- Talking Points from the 2015 Asia-Africa Conference in Jakarta
- [2015.05.29] Read in: 日本語 | العربية |
The major results of the 2015 Asia-Africa Conference in Jakarta, including approval of the Bandung Message to Strengthen South-South Cooperation, have been reported in a range of online sources. However, here I would like to focus on a couple of interesting talking points from the conference.
Mediating Between Abe and Xi
The first is the way Japanese Prime Minister Abe Shinzō and Chinese President Xi Jinping were often seen flanking Indonesian President Joko Widodo. From April 22, the three men frequently walked and sat together, with Widodo at the center. While Abe was forced to return to Japan the following day because of his tight schedule, Xi joined Widodo and other leaders on a symbolic stroll on April 24, commemorating the first Bandung Conference in 1955.
On the morning of April 22, Widodo could be seen engrossed in conversation with Abe on one side before turning the other way to talk to the Chinese president. Then at the evening art event, Indonesian First Lady Iriana Widodo took on the role of turning left and right to charm both leaders.
President Widodo had acknowledged the tense atmosphere between Abe and Xi and tried to neutralize it through smiles and relaxed conversation. He might have thought to himself, “If I could split my body into two and chat with two great leaders simultaneously, everyone would be happy.” Clearly he put much effort into fostering a mood of peace and friendship, although some tension still remained.
Criticism of Global Institutions
The second interesting point was the sharp criticism of the United Nations, World Bank, International Monetary Fund, and Asian Development Bank in Widodo’s opening statement at the conference.
In the speech, Widodo called for reform of the UN, which is presently hamstrung and only works for the benefit of major powers. And he indicated that Indonesia could help to create balance between the world’s developed and poorer nations.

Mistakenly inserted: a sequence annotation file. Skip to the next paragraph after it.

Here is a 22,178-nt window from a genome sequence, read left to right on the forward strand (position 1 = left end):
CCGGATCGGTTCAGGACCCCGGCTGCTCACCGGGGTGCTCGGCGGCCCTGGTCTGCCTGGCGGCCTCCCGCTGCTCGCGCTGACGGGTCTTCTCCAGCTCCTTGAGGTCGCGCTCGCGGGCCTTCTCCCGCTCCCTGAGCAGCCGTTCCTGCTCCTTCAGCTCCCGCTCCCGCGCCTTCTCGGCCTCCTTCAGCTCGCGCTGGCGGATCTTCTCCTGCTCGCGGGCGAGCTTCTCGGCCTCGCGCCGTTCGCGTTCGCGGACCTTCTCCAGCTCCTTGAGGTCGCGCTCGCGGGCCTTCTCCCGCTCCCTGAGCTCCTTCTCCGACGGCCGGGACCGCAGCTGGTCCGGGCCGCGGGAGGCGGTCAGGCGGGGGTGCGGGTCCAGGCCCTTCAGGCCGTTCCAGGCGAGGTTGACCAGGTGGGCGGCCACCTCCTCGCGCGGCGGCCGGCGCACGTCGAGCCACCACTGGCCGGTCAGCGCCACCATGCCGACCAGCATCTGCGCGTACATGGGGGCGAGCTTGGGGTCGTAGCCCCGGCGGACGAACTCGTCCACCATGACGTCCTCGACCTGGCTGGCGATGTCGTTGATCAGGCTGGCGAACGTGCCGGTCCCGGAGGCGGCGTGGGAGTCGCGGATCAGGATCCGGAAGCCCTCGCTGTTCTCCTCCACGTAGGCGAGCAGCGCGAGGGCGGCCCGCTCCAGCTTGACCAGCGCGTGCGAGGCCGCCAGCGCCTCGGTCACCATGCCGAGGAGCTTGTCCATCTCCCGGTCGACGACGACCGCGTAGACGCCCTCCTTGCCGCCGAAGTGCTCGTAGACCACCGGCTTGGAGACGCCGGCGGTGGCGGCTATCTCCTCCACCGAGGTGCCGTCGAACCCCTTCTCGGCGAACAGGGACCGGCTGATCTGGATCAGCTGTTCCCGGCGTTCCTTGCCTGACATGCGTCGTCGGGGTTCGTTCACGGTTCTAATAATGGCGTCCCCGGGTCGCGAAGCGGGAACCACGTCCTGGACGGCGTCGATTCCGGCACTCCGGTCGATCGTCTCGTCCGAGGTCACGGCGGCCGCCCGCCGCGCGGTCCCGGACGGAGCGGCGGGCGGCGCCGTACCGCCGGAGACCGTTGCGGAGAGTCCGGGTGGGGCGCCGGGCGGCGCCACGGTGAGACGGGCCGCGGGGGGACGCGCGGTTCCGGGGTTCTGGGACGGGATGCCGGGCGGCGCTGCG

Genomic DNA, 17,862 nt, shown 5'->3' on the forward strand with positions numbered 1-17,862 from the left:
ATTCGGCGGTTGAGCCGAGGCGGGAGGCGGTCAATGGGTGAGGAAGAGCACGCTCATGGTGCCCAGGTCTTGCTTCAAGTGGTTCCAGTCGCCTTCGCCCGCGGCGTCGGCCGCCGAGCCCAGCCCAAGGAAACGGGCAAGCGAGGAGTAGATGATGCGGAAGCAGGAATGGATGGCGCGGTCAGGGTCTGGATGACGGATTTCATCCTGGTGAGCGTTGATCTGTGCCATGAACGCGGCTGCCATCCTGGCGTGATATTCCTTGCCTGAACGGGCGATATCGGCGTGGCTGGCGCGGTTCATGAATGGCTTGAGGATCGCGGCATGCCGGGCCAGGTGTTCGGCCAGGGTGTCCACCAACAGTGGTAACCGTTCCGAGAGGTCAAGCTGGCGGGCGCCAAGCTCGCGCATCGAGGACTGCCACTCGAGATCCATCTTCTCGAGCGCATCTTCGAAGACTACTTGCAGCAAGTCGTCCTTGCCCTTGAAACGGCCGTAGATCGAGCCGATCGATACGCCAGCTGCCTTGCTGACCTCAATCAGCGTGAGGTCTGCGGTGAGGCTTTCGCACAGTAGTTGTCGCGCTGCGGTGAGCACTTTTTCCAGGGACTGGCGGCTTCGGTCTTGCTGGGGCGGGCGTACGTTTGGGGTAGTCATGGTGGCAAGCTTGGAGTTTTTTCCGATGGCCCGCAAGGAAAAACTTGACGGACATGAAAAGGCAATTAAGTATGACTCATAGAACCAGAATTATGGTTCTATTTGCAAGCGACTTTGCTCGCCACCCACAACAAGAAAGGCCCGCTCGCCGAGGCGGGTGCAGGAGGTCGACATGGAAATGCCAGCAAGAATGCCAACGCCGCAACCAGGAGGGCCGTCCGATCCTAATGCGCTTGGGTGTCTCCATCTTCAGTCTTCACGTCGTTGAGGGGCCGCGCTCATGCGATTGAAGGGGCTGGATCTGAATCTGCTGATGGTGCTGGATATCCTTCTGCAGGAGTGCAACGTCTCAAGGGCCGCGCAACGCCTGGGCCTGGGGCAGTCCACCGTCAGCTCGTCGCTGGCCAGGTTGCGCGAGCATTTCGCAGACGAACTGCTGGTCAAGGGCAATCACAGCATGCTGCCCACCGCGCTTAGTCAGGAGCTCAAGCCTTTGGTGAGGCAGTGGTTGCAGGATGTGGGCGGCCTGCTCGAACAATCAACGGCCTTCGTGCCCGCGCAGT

When a group of rich countries is capable of changing the world by the use of force, then global inequality clearly brings about misery, especially when the United Nations is helpless.
The use of unilateral force without a clear UN mandate, as we have witnessed, has undermined the importance of our common world body. Therefore, we, the nations of Asia and Africa, demand UN reform, so that it can function better, as a world body that prioritizes justice for all of us. . . .
We also feel the global injustice when a group of established nations are reluctant to recognize that the world has changed. The view that world economic problems can only be solved by the World Bank, the International Monetary Fund, and the Asian Development Bank, is outdated.
I am of the view that the management of the global economy cannot be left only to those three international financial institutions. We must build a new global economic order that is open to new emerging economic powers.
We push for a reform of the global financial architecture, to eliminate the domination of one group of countries over other countries.
The world needs a collective global leadership, which is exercised in a just and responsible manner. Indonesia as a new emerging economic force, as the world’s largest Muslim country, and as the third largest democracy, stands ready to play a global role as a positive force.
Widodo’s speech surprised many and won applause around the world and also within Indonesia, boosting his popularity in the eyes of the people. His words cannot be taken lightly as they represent the voice of a nation of a quarter of a billion people with a gross domestic product growth rate of 6.5% and the potential to become one of the world’s leading economies in the next two decades.
A Role for Smaller Powers
Perhaps the connection between the above two points is that smaller powers need to have a role in maintaining world peace and economic justice. Naturally, this will require major reform, especially of some global institutions.
Some questioned Widodo’s ability on the global stage when he came to power, but his performance at the Bandung Conference has transformed his image, showing him to be a world leader to be reckoned with.
(Originally written in Indonesian and translated into English. Banner photo: Gala dinner at the Asia-Africa Conference. Photograph courtesy of the author.)
Journalist and businessman. Born in Jakarta, Indonesia in 1961. In 1990 received MBA from Newport University. Since 1976 has worked as a reporter covering economic and political issues for major Indonesia newspapers, including Business Indonesia and Kompas. Currently editor in chief of monthly publication Japan Indonesia Economic Forum. Consultant for Japanese companies looking to invest in Indonesia. Long-time resident of Tokyo. Works include Indoneshiajin gaikōkan no me kara mita Nihon (Japan Through the Eyes of an Indonesian Diplomat).